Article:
A selection of key paragraph(s) can be found below the document.
109. On this point, the Court notes that in a leading judgment adopted on 10 October 2017, the plenary criminal divisions of the Court of Cassation held that at the time of the arrest of judges suspected of the offence of membership of an armed organisation, there was a situation of discovery in flagrante delicto (see paragraph 63 above). The leading judgment indicates that in cases involving an alleged offence of membership of a criminal organisation, it is sufficient that the conditions laid down in Article 100 of the CCP are satisfied in order for a suspect who is a member of the judiciary to be placed in pre-trial detention on the grounds that there is a case of discovery in flagrante delicto. This new judicial interpretation of the concept of in flagrante delicto, adopted long after the applicant was taken into detention, was based on the settled case-law of the Court of Cassation concerning continuing offences.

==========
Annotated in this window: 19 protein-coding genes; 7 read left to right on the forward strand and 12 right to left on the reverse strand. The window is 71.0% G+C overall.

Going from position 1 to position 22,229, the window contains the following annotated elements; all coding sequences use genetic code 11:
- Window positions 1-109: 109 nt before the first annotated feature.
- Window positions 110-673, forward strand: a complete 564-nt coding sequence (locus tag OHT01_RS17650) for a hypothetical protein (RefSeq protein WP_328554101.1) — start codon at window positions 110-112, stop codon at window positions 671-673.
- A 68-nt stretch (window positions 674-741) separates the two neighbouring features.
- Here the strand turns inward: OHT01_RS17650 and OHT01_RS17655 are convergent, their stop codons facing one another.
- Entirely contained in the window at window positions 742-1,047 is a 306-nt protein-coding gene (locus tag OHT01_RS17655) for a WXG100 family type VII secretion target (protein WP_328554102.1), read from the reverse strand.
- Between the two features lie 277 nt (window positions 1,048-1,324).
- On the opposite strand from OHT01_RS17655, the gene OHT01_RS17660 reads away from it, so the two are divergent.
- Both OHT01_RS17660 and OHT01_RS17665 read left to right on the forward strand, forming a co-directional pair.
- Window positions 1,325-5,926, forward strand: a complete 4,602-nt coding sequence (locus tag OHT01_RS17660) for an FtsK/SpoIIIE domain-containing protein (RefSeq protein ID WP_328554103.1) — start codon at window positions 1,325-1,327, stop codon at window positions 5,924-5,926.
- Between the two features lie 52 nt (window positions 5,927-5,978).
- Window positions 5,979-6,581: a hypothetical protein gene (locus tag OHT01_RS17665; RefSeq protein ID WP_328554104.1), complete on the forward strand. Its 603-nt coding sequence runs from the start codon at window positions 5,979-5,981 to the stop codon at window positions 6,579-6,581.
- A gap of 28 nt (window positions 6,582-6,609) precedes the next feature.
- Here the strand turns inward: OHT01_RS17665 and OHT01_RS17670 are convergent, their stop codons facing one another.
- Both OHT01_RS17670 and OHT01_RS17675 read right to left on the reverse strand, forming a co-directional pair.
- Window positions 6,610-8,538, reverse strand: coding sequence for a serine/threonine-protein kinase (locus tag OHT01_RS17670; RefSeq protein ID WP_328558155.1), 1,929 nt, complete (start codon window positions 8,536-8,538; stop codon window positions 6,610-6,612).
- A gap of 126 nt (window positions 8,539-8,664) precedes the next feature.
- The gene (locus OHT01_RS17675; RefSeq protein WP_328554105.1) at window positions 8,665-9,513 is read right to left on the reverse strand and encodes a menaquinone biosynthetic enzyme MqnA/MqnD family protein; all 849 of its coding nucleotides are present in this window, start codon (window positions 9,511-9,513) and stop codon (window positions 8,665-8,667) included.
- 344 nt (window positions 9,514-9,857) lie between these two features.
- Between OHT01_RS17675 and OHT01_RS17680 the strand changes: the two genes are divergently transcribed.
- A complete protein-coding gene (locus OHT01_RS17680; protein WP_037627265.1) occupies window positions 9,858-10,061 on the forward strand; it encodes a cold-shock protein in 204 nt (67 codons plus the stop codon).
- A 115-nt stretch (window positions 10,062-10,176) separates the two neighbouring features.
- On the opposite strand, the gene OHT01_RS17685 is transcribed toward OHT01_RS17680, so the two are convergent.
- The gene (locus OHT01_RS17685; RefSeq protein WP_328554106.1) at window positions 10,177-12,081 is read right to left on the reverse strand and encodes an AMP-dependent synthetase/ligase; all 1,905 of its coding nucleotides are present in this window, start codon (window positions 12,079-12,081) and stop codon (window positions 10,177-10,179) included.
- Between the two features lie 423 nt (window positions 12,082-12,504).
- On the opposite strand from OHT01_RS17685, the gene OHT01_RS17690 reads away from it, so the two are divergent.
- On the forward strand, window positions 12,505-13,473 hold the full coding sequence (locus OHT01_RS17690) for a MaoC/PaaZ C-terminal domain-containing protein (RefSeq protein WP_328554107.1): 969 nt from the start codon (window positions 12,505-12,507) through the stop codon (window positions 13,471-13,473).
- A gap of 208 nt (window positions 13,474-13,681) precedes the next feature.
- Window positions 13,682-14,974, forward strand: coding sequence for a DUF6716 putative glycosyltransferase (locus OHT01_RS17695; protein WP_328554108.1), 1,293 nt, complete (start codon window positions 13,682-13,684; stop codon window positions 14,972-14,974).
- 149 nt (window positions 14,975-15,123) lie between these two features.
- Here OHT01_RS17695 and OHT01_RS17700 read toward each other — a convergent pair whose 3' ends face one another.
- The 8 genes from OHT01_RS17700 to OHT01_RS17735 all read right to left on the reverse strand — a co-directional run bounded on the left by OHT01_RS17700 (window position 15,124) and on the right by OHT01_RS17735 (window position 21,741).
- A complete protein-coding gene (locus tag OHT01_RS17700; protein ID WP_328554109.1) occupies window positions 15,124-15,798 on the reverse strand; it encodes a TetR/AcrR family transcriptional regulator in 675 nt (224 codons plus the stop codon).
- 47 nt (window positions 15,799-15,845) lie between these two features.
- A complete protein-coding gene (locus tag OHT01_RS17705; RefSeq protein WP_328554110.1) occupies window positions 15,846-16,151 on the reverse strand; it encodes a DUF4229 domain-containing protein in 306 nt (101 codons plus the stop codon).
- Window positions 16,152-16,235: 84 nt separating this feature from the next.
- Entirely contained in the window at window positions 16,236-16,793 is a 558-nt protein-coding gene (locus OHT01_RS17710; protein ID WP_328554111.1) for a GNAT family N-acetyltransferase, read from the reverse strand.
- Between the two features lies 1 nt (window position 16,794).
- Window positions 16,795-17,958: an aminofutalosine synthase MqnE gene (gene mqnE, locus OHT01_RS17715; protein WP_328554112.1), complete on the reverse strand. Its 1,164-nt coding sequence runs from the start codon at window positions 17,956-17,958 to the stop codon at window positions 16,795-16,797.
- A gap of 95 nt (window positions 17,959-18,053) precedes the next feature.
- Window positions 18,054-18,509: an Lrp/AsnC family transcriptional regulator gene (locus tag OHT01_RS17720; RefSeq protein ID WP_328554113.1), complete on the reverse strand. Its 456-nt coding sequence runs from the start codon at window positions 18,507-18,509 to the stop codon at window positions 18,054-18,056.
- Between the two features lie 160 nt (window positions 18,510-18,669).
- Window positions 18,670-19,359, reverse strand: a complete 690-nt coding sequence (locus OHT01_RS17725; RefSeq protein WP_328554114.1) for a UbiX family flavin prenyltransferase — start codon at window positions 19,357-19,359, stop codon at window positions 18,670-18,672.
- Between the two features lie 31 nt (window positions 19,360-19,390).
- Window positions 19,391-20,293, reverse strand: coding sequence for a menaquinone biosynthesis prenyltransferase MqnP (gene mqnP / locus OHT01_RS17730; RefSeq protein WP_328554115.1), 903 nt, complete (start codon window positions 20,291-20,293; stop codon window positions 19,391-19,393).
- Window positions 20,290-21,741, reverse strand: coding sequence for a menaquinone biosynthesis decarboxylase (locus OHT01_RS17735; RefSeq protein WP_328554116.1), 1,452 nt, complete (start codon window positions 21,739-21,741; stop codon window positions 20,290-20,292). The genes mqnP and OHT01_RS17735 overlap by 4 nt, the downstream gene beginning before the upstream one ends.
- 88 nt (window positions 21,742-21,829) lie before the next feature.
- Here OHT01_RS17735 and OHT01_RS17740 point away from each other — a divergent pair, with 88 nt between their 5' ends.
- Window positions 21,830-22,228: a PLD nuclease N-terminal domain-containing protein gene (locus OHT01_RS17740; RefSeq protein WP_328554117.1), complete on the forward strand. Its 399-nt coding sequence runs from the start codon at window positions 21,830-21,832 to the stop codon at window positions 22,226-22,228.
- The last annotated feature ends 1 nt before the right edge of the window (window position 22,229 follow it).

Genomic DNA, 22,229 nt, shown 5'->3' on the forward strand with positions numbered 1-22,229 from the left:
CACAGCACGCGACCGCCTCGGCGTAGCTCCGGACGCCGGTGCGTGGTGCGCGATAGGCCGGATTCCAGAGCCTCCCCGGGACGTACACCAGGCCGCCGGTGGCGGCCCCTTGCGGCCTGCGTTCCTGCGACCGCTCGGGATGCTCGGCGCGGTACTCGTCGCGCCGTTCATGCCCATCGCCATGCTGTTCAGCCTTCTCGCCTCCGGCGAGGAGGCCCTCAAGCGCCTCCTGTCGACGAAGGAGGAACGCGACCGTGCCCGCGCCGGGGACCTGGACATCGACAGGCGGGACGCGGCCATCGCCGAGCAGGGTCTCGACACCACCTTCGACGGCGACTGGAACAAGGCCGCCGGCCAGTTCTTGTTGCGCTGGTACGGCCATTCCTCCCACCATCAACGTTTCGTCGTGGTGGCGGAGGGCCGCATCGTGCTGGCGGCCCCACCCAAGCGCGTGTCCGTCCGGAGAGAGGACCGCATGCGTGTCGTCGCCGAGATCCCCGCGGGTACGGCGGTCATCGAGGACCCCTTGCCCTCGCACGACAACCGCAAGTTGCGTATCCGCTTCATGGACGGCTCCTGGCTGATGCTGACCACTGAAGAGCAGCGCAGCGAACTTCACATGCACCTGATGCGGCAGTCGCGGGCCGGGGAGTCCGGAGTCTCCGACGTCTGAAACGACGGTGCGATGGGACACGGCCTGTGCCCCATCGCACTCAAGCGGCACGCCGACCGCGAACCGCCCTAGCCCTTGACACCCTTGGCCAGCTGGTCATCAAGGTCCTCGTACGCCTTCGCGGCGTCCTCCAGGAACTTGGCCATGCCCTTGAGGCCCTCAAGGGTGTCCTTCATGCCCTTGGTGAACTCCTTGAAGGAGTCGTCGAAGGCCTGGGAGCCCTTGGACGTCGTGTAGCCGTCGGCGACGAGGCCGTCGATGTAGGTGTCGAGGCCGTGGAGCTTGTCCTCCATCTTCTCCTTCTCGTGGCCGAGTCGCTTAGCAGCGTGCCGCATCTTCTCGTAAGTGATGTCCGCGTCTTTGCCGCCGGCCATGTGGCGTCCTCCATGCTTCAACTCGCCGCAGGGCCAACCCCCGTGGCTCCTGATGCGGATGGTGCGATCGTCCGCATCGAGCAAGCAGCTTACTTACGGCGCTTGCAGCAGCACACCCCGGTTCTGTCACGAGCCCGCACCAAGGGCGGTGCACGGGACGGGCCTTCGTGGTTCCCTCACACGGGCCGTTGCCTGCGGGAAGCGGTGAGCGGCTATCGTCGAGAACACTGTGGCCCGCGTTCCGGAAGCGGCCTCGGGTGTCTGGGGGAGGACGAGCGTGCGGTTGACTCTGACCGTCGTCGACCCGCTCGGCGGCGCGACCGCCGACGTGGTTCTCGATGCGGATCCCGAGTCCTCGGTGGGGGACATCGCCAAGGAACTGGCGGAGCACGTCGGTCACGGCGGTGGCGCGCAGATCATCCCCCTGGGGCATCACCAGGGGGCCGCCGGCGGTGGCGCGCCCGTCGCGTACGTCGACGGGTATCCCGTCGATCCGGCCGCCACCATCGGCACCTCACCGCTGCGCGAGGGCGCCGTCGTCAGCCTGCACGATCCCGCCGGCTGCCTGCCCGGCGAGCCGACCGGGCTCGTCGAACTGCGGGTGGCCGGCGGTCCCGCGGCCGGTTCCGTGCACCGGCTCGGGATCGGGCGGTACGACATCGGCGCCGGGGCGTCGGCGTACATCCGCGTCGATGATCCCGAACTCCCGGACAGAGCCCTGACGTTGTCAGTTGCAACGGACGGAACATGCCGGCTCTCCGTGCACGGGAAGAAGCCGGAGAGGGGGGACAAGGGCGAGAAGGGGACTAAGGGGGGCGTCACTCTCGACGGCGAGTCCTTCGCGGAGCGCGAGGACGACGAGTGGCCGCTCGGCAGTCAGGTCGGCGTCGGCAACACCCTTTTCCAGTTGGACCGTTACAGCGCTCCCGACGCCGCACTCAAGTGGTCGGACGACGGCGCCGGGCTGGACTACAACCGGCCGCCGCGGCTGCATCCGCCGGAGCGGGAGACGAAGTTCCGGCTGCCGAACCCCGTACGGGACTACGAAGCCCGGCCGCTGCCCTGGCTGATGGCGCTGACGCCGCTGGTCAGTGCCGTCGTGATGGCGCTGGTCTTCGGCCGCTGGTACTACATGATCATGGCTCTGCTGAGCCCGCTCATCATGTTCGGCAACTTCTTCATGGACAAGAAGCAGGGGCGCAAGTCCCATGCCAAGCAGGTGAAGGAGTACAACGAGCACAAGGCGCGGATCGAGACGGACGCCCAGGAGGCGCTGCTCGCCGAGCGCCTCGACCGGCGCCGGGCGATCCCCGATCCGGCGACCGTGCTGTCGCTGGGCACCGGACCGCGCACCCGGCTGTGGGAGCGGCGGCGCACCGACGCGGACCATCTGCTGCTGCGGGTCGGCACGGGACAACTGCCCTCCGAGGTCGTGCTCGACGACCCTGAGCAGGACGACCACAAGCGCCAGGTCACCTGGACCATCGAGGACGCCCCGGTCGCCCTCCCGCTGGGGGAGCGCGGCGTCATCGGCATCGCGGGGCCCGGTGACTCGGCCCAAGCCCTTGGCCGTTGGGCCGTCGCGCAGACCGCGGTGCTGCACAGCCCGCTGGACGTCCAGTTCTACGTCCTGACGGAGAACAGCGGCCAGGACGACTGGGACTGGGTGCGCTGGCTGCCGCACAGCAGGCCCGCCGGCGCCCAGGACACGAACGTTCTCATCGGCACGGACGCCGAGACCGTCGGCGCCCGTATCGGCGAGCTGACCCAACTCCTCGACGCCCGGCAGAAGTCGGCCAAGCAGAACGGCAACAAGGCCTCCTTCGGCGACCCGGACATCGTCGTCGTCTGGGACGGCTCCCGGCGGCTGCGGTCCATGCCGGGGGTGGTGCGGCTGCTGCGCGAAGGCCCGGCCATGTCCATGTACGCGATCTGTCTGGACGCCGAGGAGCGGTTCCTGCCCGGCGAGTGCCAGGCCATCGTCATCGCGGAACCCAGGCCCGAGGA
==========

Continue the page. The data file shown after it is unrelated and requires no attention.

111. On this issue, the Court would emphasise that in general, the principle of legal certainty may be compromised if domestic courts introduce exceptions in their case-law which run counter to the wording of the applicable statutory provisions. In this connection, the Court observes that Article 2 of the CCP provides a conventional definition of the concept of in flagrante delicto, which is linked to the discovery of an offence while or immediately after it is committed. However, according to the case-law of the Court of Cassation as cited above, a suspicion – within the meaning of Article 100 of the CCP – of membership of a criminal organisation may be sufficient to characterise a case of discovery in flagrante delicto without the need to establish any current factual element or any other indication of an ongoing criminal act.
112. In the Court’s view, this amounts to an extensive interpretation of the concept of discovery in flagrante delicto, expanding the scope of that concept so that judges suspected of belonging to a criminal association are deprived of the judicial protection afforded by Turkish law to members of the judiciary, including the applicant, a judge serving on the Constitutional Court and hence entitled to such protection under Law no. 6216. As a result, in circumstances such as those of the present case, this interpretation negates the procedural safeguards which members of the judiciary are afforded in order to protect them from interference by the executive.